Thursday, 8 August 2013

Australia 'GB' Faststamps - how many produced?

I'm trying to establish the highest session number used on machine B1 to produce the UK versions of these stamps.  This is for Machin and Union Flag stamps.

This is the version inscribed World Stamp Expo on the stamps, with GB in the data string, and the session number is the 6-digit number shown - A5GB13 B1-003881-22 (and itemised at the foot of the receipt).

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The highest number reported to me so far is 4974

We have been told that "5,000" were produced, but I think this refers to 5,000 sessions.  As it is possible to get 99 stamps per session, it seems likely that 16 strips (x 6 = 96 stamps) were produced for each session, making a total of 80,000 strips produced for each design.

Demand from Europe would have been high as always, and the dealers didn't even have to make the trip to the UK for Stampex! 

Many thanks to those who contributed by comment or email.

11 comments:

  1. It was 5000 of Machins & 5000 of Flags, i did ask before, do you know if this will get an SG listing in concise becuase they were sold at face from Tallents house?

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    1. Thank you for the 5000 figure - where was this published, or do you have inside info?

      I don't think they will be listed in the Concise; none of the overprints have been. Although I accept that the Stampex ones and BPMA ones have limited availability at least they are available on a 'walk-in' basis. These Australia ones (as well as having totally fictitious receipts) are only available in sets and not at any Post Office or publicly accessible outlet. I wouldn't list them if I were catalogue editor: another footnote item.

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  2. 5.000 sets was what has been told me as well

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    1. This is all very well people, but Anonymous A may have told Anonymous B or vice versa. Or the same person may have told you both! At least give us a clue as to the source of this.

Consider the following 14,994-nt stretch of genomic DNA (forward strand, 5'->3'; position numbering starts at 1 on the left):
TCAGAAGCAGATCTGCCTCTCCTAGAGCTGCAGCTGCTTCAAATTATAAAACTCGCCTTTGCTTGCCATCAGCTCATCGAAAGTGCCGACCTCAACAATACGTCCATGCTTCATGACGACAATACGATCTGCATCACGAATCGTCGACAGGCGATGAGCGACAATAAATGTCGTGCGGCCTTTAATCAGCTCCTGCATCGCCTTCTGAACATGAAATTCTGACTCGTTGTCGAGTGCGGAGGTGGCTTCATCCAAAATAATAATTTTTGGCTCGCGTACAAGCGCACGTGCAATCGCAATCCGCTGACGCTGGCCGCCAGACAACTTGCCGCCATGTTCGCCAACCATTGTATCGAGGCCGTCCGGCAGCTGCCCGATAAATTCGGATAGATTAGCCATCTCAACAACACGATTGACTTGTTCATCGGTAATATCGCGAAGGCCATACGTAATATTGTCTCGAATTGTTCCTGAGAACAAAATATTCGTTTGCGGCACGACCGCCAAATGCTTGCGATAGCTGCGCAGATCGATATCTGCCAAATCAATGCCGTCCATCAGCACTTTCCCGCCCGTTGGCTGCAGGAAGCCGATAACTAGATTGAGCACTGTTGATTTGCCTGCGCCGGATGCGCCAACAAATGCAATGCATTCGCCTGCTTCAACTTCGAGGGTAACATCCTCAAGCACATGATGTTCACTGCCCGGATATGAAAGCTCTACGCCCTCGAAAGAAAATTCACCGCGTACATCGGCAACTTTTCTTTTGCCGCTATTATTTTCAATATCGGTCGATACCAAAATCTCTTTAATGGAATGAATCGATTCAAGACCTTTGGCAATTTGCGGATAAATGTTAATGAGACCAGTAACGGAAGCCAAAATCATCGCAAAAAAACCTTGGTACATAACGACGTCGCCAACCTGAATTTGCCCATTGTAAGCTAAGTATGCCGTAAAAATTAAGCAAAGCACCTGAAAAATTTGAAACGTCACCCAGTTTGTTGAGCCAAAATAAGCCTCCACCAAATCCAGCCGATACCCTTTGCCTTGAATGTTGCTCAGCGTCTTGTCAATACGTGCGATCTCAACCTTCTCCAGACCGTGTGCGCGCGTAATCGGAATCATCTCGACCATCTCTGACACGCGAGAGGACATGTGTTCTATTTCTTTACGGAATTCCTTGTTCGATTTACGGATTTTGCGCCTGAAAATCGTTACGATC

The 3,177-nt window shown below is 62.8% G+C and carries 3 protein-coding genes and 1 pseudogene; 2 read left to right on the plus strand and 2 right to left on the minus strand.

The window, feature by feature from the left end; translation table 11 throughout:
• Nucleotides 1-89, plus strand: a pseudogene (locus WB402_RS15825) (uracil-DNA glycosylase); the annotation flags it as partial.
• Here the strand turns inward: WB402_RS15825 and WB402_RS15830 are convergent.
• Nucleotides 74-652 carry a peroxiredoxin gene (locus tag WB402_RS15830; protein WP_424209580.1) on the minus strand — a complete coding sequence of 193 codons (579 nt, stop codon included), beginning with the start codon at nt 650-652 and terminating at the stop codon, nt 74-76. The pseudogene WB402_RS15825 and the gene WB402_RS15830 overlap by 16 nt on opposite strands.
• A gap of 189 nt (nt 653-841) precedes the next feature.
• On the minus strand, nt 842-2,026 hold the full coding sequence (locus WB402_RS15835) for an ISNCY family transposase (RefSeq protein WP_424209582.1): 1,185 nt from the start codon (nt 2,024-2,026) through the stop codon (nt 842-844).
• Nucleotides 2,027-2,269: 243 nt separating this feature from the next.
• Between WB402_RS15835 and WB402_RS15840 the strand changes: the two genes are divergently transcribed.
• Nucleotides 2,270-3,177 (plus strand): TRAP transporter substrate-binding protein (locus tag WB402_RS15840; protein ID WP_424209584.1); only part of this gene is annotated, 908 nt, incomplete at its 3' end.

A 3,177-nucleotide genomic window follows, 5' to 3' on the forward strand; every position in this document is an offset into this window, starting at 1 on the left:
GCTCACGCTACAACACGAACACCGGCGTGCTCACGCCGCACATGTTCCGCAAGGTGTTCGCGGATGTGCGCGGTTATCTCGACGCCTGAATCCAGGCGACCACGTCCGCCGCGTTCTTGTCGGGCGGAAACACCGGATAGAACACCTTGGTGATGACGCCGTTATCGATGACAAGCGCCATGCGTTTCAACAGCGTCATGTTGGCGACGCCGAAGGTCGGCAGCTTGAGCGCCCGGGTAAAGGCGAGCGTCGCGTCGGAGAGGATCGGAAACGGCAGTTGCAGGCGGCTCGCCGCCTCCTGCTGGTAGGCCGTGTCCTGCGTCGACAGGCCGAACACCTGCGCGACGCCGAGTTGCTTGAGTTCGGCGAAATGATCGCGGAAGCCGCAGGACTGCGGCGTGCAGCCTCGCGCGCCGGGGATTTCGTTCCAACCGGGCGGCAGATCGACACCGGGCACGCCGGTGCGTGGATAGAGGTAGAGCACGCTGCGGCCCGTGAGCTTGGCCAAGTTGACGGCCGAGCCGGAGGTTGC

And when were you told - before they were available or after they were sold out?

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  3. Of course the session number is only an indicator if based on the presumption the B1 machine was reset to '000000' before this print run. Also, as your illustration shows each session number can produce more than one strip (maximum 16 strips as 16x6=96 given that 99 stamps is maximum in a single session - but if pre-done makes sense this would be done in batches of 10 or 15 for easy calculation purposes). Usually, a better 'guesstimate' is achieved by knowing how many rolls of stamps were used in the production i.e. 250 strips of 6 are possible from each roll of 1500 post and go blank labels. So, without definitive knowledge, and as they were 'sold out' - one can only safely say the numbers were in multiples of 250! Rumours/'knowledge' previously suggests that X number of rolls of this or that were brought to STAMPEX and travelling PAG fairs/exhibitions - so estimated MAXIMUM numbers can be fairly accurately guessed.

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    1. We know that the stamp numbers on some sessions were high so it is likely that they did 16 per session, making 80,000 sets in all.